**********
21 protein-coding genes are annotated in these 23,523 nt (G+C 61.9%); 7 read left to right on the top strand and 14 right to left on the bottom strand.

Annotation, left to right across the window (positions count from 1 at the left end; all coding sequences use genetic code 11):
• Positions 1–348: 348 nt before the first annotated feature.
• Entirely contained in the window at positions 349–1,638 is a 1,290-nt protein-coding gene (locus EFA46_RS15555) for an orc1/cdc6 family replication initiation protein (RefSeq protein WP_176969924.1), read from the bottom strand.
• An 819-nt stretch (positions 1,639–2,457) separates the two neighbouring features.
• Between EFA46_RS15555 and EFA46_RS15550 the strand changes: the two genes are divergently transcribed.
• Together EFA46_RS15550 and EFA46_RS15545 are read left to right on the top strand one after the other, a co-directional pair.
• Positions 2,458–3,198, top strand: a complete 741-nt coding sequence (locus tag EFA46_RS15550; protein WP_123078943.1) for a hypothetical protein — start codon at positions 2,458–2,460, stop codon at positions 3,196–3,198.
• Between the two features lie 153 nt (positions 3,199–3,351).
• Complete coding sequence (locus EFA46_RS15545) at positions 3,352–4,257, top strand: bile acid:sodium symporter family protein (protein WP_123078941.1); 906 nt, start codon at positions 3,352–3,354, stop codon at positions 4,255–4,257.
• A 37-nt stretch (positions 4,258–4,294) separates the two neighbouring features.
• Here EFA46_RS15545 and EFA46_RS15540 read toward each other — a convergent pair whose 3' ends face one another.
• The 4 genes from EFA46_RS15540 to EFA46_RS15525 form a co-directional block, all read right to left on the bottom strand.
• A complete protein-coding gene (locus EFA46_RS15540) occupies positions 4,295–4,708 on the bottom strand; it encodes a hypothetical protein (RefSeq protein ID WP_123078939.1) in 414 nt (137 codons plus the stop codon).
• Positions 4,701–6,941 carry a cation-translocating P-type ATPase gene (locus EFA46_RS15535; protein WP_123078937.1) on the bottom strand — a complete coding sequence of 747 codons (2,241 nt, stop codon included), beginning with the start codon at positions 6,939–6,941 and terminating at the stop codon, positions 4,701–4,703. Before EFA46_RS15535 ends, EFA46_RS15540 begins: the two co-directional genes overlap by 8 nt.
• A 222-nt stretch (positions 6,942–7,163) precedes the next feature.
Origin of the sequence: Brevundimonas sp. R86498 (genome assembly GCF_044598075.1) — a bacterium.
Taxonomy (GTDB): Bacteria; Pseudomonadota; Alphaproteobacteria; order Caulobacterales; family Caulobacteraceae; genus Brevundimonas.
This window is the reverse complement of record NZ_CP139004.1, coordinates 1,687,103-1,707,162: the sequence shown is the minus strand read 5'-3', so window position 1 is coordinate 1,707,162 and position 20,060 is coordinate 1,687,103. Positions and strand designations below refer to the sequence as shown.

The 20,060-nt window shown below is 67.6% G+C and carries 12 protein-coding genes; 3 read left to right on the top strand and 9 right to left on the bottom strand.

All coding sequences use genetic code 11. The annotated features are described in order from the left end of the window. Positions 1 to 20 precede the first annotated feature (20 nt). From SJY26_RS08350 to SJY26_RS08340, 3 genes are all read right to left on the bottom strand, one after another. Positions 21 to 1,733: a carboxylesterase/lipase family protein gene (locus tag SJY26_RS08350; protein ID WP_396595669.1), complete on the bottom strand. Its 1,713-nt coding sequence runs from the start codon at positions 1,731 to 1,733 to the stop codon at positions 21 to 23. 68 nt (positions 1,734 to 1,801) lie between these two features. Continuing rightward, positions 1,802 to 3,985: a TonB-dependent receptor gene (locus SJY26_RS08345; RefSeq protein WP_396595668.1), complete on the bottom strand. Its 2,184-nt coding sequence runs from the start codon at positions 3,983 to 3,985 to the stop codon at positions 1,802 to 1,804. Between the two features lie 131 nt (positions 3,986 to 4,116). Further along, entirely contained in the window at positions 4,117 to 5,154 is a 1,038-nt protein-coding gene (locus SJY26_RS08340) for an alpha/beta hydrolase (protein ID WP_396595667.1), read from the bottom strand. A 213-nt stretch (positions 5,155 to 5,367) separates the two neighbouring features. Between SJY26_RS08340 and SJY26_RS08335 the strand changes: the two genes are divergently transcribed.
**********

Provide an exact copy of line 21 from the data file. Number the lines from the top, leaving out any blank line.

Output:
All coding sequences use genetic code 11. The annotated features are described in order from the left end of the window. Positions 1 to 20 precede the first annotated feature (20 nt). From SJY26_RS08350 to SJY26_RS08340, 3 genes are all read right to left on the bottom strand, one after another. Positions 21 to 1,733: a carboxylesterase/lipase family protein gene (locus tag SJY26_RS08350; protein ID WP_396595669.1), complete on the bottom strand. Its 1,713-nt coding sequence runs from the start codon at positions 1,731 to 1,733 to the stop codon at positions 21 to 23. 68 nt (positions 1,734 to 1,801) lie between these two features. Continuing rightward, positions 1,802 to 3,985: a TonB-dependent receptor gene (locus SJY26_RS08345; RefSeq protein WP_396595668.1), complete on the bottom strand. Its 2,184-nt coding sequence runs from the start codon at positions 3,983 to 3,985 to the stop codon at positions 1,802 to 1,804. Between the two features lie 131 nt (positions 3,986 to 4,116). Further along, entirely contained in the window at positions 4,117 to 5,154 is a 1,038-nt protein-coding gene (locus SJY26_RS08340) for an alpha/beta hydrolase (protein ID WP_396595667.1), read from the bottom strand. A 213-nt stretch (positions 5,155 to 5,367) separates the two neighbouring features. Between SJY26_RS08340 and SJY26_RS08335 the strand changes: the two genes are divergently transcribed.